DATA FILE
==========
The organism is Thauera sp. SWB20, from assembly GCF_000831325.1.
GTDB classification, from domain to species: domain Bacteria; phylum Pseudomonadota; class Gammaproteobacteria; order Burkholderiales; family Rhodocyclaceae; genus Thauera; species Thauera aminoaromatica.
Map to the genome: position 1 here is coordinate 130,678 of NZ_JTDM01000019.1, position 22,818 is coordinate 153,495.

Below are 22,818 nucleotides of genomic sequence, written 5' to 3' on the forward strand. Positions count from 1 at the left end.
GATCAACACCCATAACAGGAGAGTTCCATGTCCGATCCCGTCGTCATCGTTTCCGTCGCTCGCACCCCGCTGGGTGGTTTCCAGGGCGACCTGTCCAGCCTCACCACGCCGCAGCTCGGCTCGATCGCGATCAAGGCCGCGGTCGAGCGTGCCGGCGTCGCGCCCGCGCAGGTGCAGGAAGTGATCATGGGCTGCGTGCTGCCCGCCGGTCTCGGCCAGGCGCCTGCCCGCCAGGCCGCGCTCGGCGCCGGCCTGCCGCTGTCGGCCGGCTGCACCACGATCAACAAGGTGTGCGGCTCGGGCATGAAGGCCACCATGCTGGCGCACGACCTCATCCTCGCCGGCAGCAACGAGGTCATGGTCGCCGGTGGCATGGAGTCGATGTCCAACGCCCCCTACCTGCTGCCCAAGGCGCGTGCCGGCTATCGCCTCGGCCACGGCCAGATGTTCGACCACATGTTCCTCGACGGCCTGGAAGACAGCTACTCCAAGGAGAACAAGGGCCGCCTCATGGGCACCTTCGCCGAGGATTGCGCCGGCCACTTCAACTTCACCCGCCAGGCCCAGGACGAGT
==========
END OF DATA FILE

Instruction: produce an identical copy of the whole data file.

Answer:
The organism is Thauera sp. SWB20, from assembly GCF_000831325.1.
GTDB classification, from domain to species: domain Bacteria; phylum Pseudomonadota; class Gammaproteobacteria; order Burkholderiales; family Rhodocyclaceae; genus Thauera; species Thauera aminoaromatica.
Map to the genome: position 1 here is coordinate 130,678 of NZ_JTDM01000019.1, position 22,818 is coordinate 153,495.

Below are 22,818 nucleotides of genomic sequence, written 5' to 3' on the forward strand. Positions count from 1 at the left end.
GATCAACACCCATAACAGGAGAGTTCCATGTCCGATCCCGTCGTCATCGTTTCCGTCGCTCGCACCCCGCTGGGTGGTTTCCAGGGCGACCTGTCCAGCCTCACCACGCCGCAGCTCGGCTCGATCGCGATCAAGGCCGCGGTCGAGCGTGCCGGCGTCGCGCCCGCGCAGGTGCAGGAAGTGATCATGGGCTGCGTGCTGCCCGCCGGTCTCGGCCAGGCGCCTGCCCGCCAGGCCGCGCTCGGCGCCGGCCTGCCGCTGTCGGCCGGCTGCACCACGATCAACAAGGTGTGCGGCTCGGGCATGAAGGCCACCATGCTGGCGCACGACCTCATCCTCGCCGGCAGCAACGAGGTCATGGTCGCCGGTGGCATGGAGTCGATGTCCAACGCCCCCTACCTGCTGCCCAAGGCGCGTGCCGGCTATCGCCTCGGCCACGGCCAGATGTTCGACCACATGTTCCTCGACGGCCTGGAAGACAGCTACTCCAAGGAGAACAAGGGCCGCCTCATGGGCACCTTCGCCGAGGATTGCGCCGGCCACTTCAACTTCACCCGCCAGGCCCAGGACGAGT